What to do with your old smart devices

old-phonesMany of us upgrade our phones every couple of years, which can lead to the dead-eye stare of an old smart device as it sits lonely in the junk drawer.

Here are a dozen ways you can repurpose your old device even after you move on to the shiny new gadget.

  1. Contribute to the Greater Good
    I’m starting off with my favorite idea first. Researchers have found a way to put the unused processing power of your devices to work on important research projects. The Berkeley Open Infrastructure for Network Computing, affectionately known as BOINC (giggle), links researchers with the power of a computing grid that taps into individual devices. You can hook up your old computer or Android device to work on climate studies, humanitarian research, astronomy projects and much more.Another service, Folding@Home, gives your computing power to researchers working on understanding diseases such as AIDS, Huntington’s, Parkinson’s and even cancer.
  2. Keep Your Home Safe (or watch the kitties from work)
    Old devices are wonderful as security cameras. Both Alfred and Manything are free apps that let you set up devices as motion-sensing cameras around your house and monitor the video from afar. Manything also has optional cloud-based video storage starting at $2.99 a month.
  3. Be Prepared for Emergencies
    When you upgrade, wipe your old phone and insert a pre-paid SIM card. Then throw it into a junk drawer until you have a phone emergency. (Bonus prep idea: buy a solar-powered device charger like the one I bought to bring the emergency phone to life if the power goes out).
  4. Install a Dashcam
    Nexar combines your device’s own sensory-gathering info (like speed, etc.) with traditional dashcam video monitoring to create a record of sudden stops, traffic events and more driving hazards. I’m a little confused about the cloud-connected part of this app, but I think you can run the app without the cloud then upload the data when you get to wifi (or you could use your other device as a hotspot).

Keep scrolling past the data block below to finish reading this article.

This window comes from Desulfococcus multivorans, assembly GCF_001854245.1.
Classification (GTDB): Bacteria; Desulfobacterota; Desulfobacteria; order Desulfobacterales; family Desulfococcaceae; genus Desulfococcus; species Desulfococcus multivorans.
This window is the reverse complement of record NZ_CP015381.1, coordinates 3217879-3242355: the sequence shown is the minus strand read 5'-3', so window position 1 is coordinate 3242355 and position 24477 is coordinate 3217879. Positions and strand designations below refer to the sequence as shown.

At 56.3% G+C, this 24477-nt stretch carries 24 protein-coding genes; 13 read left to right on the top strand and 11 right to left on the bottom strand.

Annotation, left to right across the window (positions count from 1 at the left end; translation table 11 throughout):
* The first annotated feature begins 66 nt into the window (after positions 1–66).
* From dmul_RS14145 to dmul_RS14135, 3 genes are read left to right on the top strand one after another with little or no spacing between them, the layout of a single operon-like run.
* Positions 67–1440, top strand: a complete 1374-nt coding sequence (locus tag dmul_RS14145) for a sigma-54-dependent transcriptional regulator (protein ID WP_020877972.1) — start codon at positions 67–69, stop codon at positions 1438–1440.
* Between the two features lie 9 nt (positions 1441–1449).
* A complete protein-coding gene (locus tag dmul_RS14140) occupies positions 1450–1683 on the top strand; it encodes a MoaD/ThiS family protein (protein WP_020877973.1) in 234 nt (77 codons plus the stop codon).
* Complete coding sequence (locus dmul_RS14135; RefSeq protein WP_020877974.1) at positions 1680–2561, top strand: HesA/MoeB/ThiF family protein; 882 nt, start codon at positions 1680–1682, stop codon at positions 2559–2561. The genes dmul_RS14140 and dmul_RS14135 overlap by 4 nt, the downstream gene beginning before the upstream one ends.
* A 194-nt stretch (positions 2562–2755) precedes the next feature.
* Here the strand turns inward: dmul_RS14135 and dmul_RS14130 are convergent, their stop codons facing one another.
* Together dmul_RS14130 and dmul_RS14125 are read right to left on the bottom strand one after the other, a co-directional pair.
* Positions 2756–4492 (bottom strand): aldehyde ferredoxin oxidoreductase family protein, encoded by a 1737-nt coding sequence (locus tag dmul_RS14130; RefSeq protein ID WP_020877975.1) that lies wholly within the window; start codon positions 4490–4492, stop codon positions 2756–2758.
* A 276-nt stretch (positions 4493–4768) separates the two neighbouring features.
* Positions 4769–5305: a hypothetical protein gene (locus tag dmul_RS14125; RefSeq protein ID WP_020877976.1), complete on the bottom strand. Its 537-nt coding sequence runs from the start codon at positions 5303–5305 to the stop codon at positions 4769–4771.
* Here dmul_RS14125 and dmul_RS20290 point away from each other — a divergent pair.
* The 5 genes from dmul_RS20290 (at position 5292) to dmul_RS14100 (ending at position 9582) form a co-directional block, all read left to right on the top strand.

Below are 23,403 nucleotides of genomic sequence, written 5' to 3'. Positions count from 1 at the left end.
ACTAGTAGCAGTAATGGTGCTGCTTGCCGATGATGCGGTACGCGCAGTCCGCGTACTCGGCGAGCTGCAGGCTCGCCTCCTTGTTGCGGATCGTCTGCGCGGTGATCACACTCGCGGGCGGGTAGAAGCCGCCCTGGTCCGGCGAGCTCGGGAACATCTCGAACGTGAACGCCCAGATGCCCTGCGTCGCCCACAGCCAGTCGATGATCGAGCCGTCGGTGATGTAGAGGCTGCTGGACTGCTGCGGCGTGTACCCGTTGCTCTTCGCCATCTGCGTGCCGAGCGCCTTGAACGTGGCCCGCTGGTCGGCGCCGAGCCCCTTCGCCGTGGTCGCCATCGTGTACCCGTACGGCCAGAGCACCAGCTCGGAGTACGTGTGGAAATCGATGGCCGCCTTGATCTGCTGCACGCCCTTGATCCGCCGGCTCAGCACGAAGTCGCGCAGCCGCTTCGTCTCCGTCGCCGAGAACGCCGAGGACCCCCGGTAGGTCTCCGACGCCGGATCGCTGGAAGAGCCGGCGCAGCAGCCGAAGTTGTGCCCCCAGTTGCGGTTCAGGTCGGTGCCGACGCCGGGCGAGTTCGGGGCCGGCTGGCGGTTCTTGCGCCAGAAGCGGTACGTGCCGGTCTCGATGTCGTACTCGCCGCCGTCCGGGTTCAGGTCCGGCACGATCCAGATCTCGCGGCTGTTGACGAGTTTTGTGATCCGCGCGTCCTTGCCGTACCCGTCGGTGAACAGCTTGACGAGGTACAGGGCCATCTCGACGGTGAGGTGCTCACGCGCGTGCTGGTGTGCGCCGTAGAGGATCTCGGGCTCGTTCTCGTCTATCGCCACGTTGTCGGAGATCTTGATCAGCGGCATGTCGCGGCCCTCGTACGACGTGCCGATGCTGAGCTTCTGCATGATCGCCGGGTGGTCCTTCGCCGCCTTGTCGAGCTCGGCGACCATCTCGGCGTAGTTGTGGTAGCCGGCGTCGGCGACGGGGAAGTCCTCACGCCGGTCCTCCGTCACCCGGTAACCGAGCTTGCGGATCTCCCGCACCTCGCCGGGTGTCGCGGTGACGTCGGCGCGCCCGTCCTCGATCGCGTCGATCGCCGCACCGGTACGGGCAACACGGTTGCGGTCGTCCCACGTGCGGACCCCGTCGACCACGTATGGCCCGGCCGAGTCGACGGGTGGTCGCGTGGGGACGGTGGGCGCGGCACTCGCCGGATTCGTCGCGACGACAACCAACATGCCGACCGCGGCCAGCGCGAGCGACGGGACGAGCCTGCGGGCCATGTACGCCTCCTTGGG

5. Get to Where You’re Going
    Both Google Maps and HERE Maps let you navigate the world without data.
  6. Create a Media Center
    Purchase a cable to connect your device to a monitor or TV (like this for Android or this for iOS), then load up your device with all your streaming media apps: Hulu, Netflix, Amazon Prime and more.
  7. Monitor the Baby
    Apps such as Baby Monitor 3G and Dormi (Android only) let you set up your old devices to listen for baby cries and general kid-watching activities.
  8. Wake Up with Style (and sleep better)
    The charging station for my phone is in the living room, and when I need an alarm to get up for an early-morning flight, I stress about running out of juice. Set your old device up as an alarm or even a sleep monitor (snore much?) to end the back-and-forth swapping of your primary device.
  9. Create a Digital Photo Album
    Share your iCloud albums with friends and family (read: Grandparents!) to keep the most updated family photos playing on everyone’s old iPhone or iPad. Android users can set up their Google Photos account to stream photos.
  10. Use Your Device as a Remote Control
    Android gadgets have apps that let you control all kinds of devices from your old phone. Apple lets you use your device as a remote for, well, Apple products.
  11. Donate to a Charity
    Cell Phones for Soldiers refurbishes old devices for, well, soldiers. Several other charities host electronic drives to raise money, including the National Coalition Against Domestic Violence. You can check for local drives with this site.
  12. Get Some Cash
    I’ve sold a couple of older computers to Gazelle. They make it easy to send in old devices to receive cash or Amazon gift cards. You can also set up your own electronics drive for a charity group and get a 15% commission.

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